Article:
Rick explained that while many people had amazing stories, most were not writers. He needed me to interview and “ghost write” their stories, using their own words as much as possible. (He and his friend were interviewing men; he needed me to write women’s testimonies.)
His request excited me. I had been a journalist for several small local newspapers over the previous years and I enjoyed meeting new people, discovering their unique stories and writing about them. (See my earlier ‘Writers in Residence’ blog post on interview techniques at: http://bit.ly/1LKyVvf ). Although this was not quite what I had done before, I thought I could be good at it and agreed to try.
Rick sent me a packet listing their mission statement, what each story should include, and a release form for the interviewee to sign after reading the final draft of her testimony. This was something I’d never had to do as a reporter, but it made sense. The privately owned website was concerned with accurately telling the person’s personal truth; something you can’t always say about newspapers.
After I wrote a testimony and got it approved, I would submit it with the signed release form and a headshot photo of the person (or an image of something pertaining to the story, if they did not want to be photographed). The website owners would give final approval.
 I was eager to get started.
I had a woman I admired in mind, so I approached her with the idea. She agreed and we set an interview time and a place. She was a college professor now and I knew she’d be a stickler for accuracy, so I took my tape recorder. Then I forgot to turn it on! Boy was I rusty! I’d jotted down only the main points of her story, so when it came to writing it, I had to email her with many questions. Talk about embarrassment! But I learned my lesson. Which each following interview I took meticulous notes.
I wrote up her story, edited a few things at her request, got her approval, and then submitted it. I was eager to see “my story” (although I had no byline) on the website. Rick, however, sent it back by return email for further editing. Huh?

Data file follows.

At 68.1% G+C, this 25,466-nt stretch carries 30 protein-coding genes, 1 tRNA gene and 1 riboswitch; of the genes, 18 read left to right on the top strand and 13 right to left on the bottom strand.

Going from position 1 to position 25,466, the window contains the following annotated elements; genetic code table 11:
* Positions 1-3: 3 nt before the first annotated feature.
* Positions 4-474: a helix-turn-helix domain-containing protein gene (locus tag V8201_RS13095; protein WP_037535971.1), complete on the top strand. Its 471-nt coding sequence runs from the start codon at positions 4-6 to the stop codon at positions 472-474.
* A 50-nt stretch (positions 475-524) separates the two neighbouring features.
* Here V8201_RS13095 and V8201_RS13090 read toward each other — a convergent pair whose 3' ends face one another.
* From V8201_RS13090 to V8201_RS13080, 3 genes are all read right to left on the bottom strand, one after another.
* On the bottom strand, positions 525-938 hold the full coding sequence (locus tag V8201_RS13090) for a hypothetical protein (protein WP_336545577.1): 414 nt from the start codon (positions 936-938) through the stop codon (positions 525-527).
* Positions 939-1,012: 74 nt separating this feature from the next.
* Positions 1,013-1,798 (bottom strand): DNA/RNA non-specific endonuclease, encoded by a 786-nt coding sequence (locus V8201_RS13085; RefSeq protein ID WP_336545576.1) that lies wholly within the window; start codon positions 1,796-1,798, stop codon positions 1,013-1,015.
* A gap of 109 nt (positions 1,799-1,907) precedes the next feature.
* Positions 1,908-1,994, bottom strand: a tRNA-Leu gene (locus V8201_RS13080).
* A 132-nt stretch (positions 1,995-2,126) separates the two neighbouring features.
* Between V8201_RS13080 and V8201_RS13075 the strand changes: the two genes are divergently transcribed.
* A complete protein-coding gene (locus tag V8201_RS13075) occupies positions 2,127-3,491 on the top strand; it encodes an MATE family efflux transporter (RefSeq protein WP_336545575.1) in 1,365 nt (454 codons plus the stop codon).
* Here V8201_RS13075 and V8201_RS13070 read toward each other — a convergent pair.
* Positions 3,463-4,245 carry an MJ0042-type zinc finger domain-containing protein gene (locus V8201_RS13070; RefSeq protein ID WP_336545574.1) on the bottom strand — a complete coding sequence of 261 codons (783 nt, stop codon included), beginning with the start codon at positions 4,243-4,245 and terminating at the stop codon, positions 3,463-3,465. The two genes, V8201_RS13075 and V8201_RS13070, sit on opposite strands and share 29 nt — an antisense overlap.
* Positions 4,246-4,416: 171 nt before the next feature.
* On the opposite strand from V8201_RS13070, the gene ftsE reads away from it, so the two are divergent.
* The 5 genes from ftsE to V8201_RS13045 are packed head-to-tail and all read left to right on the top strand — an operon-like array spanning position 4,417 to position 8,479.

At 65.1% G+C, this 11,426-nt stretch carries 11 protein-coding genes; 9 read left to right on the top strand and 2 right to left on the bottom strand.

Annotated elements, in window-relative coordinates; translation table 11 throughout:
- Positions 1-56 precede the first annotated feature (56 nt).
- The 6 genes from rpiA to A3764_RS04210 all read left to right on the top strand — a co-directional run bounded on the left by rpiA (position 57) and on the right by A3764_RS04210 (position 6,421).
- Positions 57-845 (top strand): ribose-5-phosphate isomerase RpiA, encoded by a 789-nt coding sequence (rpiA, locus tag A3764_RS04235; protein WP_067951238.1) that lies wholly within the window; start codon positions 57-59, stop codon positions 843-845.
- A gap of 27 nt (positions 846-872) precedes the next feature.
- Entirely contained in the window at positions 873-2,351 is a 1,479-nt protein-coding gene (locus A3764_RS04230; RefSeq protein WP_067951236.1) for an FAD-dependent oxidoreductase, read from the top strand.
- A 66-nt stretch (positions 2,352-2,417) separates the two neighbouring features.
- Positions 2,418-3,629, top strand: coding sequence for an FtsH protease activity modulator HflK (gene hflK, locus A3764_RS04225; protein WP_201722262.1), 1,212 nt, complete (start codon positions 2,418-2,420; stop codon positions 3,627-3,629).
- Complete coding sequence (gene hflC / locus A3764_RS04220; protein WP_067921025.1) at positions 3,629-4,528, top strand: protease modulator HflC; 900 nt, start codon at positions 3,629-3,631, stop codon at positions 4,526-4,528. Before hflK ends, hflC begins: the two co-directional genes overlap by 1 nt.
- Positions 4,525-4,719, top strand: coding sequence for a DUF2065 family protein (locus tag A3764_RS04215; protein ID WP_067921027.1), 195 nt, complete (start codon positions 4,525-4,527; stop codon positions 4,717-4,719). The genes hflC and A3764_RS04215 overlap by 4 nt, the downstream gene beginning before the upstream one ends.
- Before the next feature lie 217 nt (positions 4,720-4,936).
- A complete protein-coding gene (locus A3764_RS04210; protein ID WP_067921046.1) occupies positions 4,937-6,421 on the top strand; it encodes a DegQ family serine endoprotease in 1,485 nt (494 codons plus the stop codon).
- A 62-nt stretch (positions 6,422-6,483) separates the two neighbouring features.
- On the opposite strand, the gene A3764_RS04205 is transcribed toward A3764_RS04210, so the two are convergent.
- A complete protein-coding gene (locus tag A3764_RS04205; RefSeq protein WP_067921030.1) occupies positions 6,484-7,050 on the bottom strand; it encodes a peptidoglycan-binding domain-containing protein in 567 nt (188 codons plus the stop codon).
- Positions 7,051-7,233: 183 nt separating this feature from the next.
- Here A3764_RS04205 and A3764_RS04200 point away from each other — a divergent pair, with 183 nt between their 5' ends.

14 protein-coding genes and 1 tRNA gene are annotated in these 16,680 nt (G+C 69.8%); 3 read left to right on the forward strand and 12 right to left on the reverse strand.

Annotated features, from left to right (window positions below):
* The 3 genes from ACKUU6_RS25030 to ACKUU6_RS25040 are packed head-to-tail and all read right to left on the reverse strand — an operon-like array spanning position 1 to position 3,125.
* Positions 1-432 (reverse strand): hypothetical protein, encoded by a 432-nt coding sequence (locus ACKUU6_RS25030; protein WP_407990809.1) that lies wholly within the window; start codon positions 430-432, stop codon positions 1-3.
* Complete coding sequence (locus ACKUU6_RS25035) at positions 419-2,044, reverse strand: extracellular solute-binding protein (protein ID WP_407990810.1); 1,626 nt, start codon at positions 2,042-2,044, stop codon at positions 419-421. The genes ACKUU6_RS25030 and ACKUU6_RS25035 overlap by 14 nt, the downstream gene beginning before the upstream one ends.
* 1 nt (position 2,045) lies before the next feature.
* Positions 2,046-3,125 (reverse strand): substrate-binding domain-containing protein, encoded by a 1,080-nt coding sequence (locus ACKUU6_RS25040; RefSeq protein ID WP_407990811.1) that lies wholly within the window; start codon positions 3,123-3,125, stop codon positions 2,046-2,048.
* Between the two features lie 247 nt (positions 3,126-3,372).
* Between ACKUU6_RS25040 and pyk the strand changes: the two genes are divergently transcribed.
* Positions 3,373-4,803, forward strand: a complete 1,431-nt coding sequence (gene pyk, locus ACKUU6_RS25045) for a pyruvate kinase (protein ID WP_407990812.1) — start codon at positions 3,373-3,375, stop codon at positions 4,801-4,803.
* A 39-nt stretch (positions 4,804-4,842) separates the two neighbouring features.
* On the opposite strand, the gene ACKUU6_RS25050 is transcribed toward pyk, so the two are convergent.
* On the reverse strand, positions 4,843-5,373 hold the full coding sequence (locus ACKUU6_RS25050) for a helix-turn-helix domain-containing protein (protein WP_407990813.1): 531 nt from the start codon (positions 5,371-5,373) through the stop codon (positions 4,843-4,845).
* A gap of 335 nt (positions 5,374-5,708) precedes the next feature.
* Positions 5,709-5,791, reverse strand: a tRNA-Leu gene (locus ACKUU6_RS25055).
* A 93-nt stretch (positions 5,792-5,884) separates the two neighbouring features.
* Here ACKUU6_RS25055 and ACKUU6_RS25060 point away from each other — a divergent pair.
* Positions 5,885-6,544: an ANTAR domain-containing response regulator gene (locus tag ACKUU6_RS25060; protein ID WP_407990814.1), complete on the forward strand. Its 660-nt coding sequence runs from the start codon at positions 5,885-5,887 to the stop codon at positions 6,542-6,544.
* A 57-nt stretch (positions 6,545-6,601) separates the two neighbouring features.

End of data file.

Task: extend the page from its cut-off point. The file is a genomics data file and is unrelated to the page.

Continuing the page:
I learned that I could not mention well-know people by name or the specific places connected to them, even though they were an integral part of the testimony, I’d shown them in a positive light, and I hadn’t quoted them. Why? Because I would have had to get permission if their names were included. Wow. That never happened in newspaper stories. Public people were just that… public. Rick also said that the website wanted to stay as “main stream” as possible, without promoting one denomination over another.

I rewrote the sections he mentioned, ran the edits by my professor again, had her sign an additional release form and resubmitted. This time it was approved.

The next two testimonies I wrote ran the same gamut with slight differences. I had minor areas to edit for the interviewees, but the stories got jammed up with the editors again. I had mentioned people in the stories that had made an impact, this time in a negative way. They were non-celebs, however, and I had used only first names, or sometimes simply a relationship (ex-husband, boyfriend, father, etc.), but that didn’t matter.
Rick explained. If any of the people I’d written tangentially about read the story, they (or a relative in the case of one who’d died), might be offended and come after the website. Okaaay. These were a little more difficult to write around and still use the original “voice” of the women, but I finally did it to their and Rick’s satisfaction.

The testimony I’m working on now is a powerful story. The life of this young woman has changed dramatically, but she went through “the valley of the shadow of death,” literally. Several times, my tears joined hers as I listened to her hesitantly tell about it. How was I ever going to adequately write this, I wondered.

It took me a very long time, and then it came in at a thousand words over the website limit.

This time I sent it to Rick first, asking for advice on where to cut it. He came back immediately with what I could NOT write about, regardless of how compelling or effective. Areas of illegal or even criminal activities on the part of anyone mentioned in the story were strictly out. It could hurt my interviewee in the long run, and the words and actions I’d revealed about people, might result in a lawsuit against the website if they were ever to read her testimony. Yikes!
I should have known that, but I’d harked back to my investigative newspaper journalism days, and had forgotten. I’d zeroed in on revealing the details of the story and had forgotten the purpose of the website. (Following a magazine or website’s guidelines is one of the first rules of article writers!)
So I cut and rewrote it – thinking I must be softening the story. Then following Rick’s further advice, I cut it more and rewrote it again.  And, what do you know! The story of how her belief in Jesus Christ dramatically changed her life emerged crystal clear. It was the jewel in the muck.

By considering “the consequences” and being wise about not telling sordid and unnecessary “truth,” I’d done a better job. The young woman’s story was told, God was honored, and I learned a valuable lesson. I will certainly always tell the truth when ghost writing a person’s testimony, but I will also decide and eliminate what is superfluous to that truth and which might bring needless and “nasty” consequences. Good advice for all non-fiction writing, I think, but especially in writing for ministry.